Two great lunch/brunch establishments are Croissants Bistro & Bakery and Tupelo Honey Café. Croissants owner Heidi Vukov is a bit of a community legend in the area. Her place is popular and always packed, featuring tasty fare such as shrimp and fish tacos and roast beef sandwiches, as well as wonderful baked goods. (www.croissants.net; 843/448-2253)
Tupelo Honey Café was an unexpected delight found in the trendy Market Commons area of Myrtle Beach. Tupelo features a menu of fresh Southern Appalachian cooking made from scratch and the greatest sweet ice tea I’ve ever tasted.
Unusual (to Northerners) dishes included fried chicken salad, sweet potato pancakes, fantastic apple cider-braised collard greens, and “wampus cat” ribs. (Tupelohoneycafecom; 843/315-3780). Both Croissants and Tupelo have cookbooks containing their recipes; the books can be ordered online to keep the taste of Myrtle Beach in your mouth once you return home.
And your dining experience wouldn’t be complete without a visit to Scatori’s Italian restaurant for an abudanza of delicious, very reasonably priced food and a chat with Scatori’s larger than life owner, Chef of the Year, and Food Network chef contestant Kevin Levine.
It was the last restaurant visit of our trip on Sunday night, and the lasagna dish was so bountiful and tasty that I brought it back to Chicago for dinner for my daughters the next day. They asked me to call Chef Kevin and have him ship some more! (scatoris.com; 843/650-3370).
On a tight schedule, there were so many things we were unable to do that unfortunately got left on the table. My biggest regret was not getting to all the fantastic Ripley’s stuff – an aquarium, a believe-it-or-not museum, haunted house, mirror maze, and moving theater. Great for little kids and grownup kids! (www.ripleys.com; 843/448-2331).
We visited was Alligator Adventure to see a fascinating collection of reptiles, including albino alligators. We watched the gators get fed their daily ration of raw chicken, and also attended a special show where we got to pet a lizard, a python, and a baby alligator. This is a must adventure for the kids. (www.alligatoradventure.com; 843/361-0789).
The Must-See Attractions
The one attraction you must devote a day of your trip to, is the Brookgreen Gardens. It is a combination of art, history and zoo, and is one of the top, most visited, highly-respected gardens in the country.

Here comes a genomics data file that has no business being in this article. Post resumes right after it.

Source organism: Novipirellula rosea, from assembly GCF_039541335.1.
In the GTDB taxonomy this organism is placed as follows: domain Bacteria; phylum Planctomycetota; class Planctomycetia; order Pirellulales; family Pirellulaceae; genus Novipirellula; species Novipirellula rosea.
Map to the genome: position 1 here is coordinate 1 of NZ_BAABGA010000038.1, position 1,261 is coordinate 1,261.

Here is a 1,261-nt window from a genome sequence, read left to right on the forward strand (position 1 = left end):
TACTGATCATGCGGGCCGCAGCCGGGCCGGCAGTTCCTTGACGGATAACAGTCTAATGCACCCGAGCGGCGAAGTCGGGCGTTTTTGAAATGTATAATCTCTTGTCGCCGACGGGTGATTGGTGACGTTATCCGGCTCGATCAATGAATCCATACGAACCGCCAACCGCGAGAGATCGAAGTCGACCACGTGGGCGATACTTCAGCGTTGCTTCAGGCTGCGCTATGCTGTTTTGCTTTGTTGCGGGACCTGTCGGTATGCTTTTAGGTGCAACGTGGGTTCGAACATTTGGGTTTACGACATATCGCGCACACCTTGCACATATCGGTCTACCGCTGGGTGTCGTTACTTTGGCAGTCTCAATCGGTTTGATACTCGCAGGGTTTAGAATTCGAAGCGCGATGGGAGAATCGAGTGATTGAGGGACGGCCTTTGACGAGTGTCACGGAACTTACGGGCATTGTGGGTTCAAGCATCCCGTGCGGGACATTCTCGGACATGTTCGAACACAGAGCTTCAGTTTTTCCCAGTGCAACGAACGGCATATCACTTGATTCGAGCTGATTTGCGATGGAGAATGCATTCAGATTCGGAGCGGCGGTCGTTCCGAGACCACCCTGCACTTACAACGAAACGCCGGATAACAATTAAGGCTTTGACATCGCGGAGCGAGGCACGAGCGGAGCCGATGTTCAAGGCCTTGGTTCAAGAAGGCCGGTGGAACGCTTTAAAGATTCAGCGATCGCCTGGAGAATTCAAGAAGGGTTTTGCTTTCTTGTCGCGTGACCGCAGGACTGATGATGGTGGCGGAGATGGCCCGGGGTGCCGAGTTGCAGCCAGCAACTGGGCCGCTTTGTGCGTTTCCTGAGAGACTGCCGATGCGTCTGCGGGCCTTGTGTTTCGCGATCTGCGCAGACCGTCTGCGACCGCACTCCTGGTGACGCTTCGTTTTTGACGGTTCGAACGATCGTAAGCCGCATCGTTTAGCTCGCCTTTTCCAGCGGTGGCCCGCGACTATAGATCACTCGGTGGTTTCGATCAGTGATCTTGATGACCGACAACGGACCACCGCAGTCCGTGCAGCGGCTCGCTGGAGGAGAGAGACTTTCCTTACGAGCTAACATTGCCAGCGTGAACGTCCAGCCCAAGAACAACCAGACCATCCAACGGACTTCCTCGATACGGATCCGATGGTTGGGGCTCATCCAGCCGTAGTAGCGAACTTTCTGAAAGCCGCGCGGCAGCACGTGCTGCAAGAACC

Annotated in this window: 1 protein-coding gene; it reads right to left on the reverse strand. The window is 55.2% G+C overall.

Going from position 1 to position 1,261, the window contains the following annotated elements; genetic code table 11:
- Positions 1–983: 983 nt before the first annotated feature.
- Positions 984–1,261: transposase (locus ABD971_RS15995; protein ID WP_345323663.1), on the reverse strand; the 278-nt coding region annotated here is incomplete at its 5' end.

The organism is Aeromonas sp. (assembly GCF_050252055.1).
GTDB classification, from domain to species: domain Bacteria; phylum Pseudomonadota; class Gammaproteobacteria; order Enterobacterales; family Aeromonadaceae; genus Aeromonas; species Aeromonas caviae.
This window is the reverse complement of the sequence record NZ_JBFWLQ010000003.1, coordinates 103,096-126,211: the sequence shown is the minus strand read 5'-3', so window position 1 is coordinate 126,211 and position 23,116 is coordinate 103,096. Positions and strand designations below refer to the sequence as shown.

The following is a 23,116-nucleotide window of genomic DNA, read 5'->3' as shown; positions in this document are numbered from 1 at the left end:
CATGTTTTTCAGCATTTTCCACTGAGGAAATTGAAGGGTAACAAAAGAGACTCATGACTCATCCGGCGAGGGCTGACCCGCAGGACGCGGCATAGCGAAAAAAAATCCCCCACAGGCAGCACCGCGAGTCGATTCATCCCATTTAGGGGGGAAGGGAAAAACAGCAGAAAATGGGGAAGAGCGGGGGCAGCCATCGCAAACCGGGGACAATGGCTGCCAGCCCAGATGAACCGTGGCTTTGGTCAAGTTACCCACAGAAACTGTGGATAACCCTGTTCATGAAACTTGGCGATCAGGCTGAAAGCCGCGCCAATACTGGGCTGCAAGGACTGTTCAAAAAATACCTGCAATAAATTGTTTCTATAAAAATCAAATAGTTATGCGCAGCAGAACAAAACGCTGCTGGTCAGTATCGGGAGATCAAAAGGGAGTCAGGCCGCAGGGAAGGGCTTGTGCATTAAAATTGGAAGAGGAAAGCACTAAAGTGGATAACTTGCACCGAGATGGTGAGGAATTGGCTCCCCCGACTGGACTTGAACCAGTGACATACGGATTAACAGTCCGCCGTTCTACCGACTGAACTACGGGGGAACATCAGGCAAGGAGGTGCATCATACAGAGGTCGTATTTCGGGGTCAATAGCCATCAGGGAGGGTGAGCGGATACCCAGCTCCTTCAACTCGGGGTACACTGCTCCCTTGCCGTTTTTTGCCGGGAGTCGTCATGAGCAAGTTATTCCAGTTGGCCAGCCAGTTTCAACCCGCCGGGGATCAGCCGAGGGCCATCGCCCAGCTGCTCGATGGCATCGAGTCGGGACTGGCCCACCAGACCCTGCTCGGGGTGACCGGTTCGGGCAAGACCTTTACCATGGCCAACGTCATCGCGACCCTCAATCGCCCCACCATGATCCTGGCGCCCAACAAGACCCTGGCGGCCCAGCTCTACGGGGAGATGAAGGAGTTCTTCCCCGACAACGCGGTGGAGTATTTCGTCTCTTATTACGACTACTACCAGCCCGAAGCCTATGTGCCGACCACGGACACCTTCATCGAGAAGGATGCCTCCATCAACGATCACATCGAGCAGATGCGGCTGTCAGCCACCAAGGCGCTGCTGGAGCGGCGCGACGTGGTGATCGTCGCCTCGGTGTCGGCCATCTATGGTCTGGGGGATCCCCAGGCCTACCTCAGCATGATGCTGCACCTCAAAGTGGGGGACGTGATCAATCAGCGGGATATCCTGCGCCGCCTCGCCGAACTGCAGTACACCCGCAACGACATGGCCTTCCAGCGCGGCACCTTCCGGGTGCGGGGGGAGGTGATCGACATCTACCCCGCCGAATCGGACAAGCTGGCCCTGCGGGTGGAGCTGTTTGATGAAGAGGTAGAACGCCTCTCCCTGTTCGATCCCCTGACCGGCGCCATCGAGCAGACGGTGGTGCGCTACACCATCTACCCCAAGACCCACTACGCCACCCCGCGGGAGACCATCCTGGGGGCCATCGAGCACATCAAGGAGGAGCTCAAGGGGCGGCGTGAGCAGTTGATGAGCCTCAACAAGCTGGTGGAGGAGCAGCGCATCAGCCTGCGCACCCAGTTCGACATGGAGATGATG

Archer and Anna Huntington of the Huntington Beach, California train family and Newport News, Virginia shipping family, founded Brookgreen in 1931. They turned it into a sculpture garden because Anna was a sculptress; it’s also a wildlife preserve with a butterfly garden.
What it really is to African Americans is a remembrance of slave history at its most suggestive. Brookgreen is a collection of four adjacent rice plantations covering 9,000 acres, half of which were rice fields operated by slaves.
In the colonial days, up until the Civil War, these fields comprised the rice capital of America, while also producing the indigo dye that was sold to Europe and made the white plantation owners in the area among the wealthiest people in the country.
At the time, the population was 20,000 – there were 2,000 white people, and 18,000 African slaves. The hierarchal structure of the plantation was the white owner, the white overseer, the Black slavedriver, and the Black slaves, who truly operated the plantations – the white owners didn’t know how.
Black slaves literally engineered the rice operation; in fact, some slaves were sent to England and taught to be engineers. The slaves built by hand 35 miles of earthen dykes to keep the fields from flooding. They built the dykes along swamps that were teeming with alligators, seven types of venomous snakes, and malaria-carrying mosquitoes.
A 45-minute pontoon boat tour of the swamps tell the story of the history of the plantations, including the fact that slaves were worth $1,000 a head – a king’s fortune back then – and came with “operating instructions,” like a tractor or any other piece of equipment.
After the Civil War, when the freed slaves left, the rice fields turned back into natural land because no one knew how to keep the fields operating or could pay for the formerly free labor it would take to keep doing it.
There is a boat tour for this and a land tour of the plantations as well as an African slave cemetery. There is also information on the Gullah Geechee people, about 80 of whom still live in a section of the Gardens and are original descendants, including Ron Daise, Brookgreen’s Vice President for Creative Education and creative force behind the TV show Gullah Gullah Island.
While you’re in Myrtle Beach, make sure to visit Brookgreen Gardens to honor the ancestors and imagine their slave lives there. (www.brookgreen.org; 843/235-6019.)
(Special thanks to Susan Phillips, Director of Marketing for the Myrtle Beach Area Chamber of Commerce/CVB. To help plan your trip to Myrtle Beach, South Carolina, go to visitmyrtlebeach.com.)